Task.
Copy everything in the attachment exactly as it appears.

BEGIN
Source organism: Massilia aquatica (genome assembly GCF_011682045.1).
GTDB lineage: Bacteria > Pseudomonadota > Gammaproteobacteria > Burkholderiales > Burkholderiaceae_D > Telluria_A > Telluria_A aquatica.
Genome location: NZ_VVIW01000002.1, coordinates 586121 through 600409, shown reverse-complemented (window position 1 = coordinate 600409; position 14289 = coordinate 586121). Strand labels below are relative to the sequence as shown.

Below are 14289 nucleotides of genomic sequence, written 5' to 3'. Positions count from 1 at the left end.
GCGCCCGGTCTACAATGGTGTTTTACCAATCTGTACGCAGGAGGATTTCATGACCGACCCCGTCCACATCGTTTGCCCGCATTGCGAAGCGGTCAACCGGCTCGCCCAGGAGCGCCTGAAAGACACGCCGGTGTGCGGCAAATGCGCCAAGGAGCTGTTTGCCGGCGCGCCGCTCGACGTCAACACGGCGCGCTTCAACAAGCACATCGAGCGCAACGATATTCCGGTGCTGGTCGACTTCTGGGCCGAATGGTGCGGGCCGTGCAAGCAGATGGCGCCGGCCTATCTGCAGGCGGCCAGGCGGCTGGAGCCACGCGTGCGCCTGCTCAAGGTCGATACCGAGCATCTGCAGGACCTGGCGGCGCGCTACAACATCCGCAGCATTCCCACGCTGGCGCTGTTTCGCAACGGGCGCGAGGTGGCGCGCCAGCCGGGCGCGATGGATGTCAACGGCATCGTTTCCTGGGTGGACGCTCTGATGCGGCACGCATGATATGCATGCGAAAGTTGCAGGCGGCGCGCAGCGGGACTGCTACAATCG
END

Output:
Source organism: Massilia aquatica (genome assembly GCF_011682045.1).
GTDB lineage: Bacteria > Pseudomonadota > Gammaproteobacteria > Burkholderiales > Burkholderiaceae_D > Telluria_A > Telluria_A aquatica.
Genome location: NZ_VVIW01000002.1, coordinates 586121 through 600409, shown reverse-complemented (window position 1 = coordinate 600409; position 14289 = coordinate 586121). Strand labels below are relative to the sequence as shown.

Below are 14289 nucleotides of genomic sequence, written 5' to 3'. Positions count from 1 at the left end.
GCGCCCGGTCTACAATGGTGTTTTACCAATCTGTACGCAGGAGGATTTCATGACCGACCCCGTCCACATCGTTTGCCCGCATTGCGAAGCGGTCAACCGGCTCGCCCAGGAGCGCCTGAAAGACACGCCGGTGTGCGGCAAATGCGCCAAGGAGCTGTTTGCCGGCGCGCCGCTCGACGTCAACACGGCGCGCTTCAACAAGCACATCGAGCGCAACGATATTCCGGTGCTGGTCGACTTCTGGGCCGAATGGTGCGGGCCGTGCAAGCAGATGGCGCCGGCCTATCTGCAGGCGGCCAGGCGGCTGGAGCCACGCGTGCGCCTGCTCAAGGTCGATACCGAGCATCTGCAGGACCTGGCGGCGCGCTACAACATCCGCAGCATTCCCACGCTGGCGCTGTTTCGCAACGGGCGCGAGGTGGCGCGCCAGCCGGGCGCGATGGATGTCAACGGCATCGTTTCCTGGGTGGACGCTCTGATGCGGCACGCATGATATGCATGCGAAAGTTGCAGGCGGCGCGCAGCGGGACTGCTACAATCG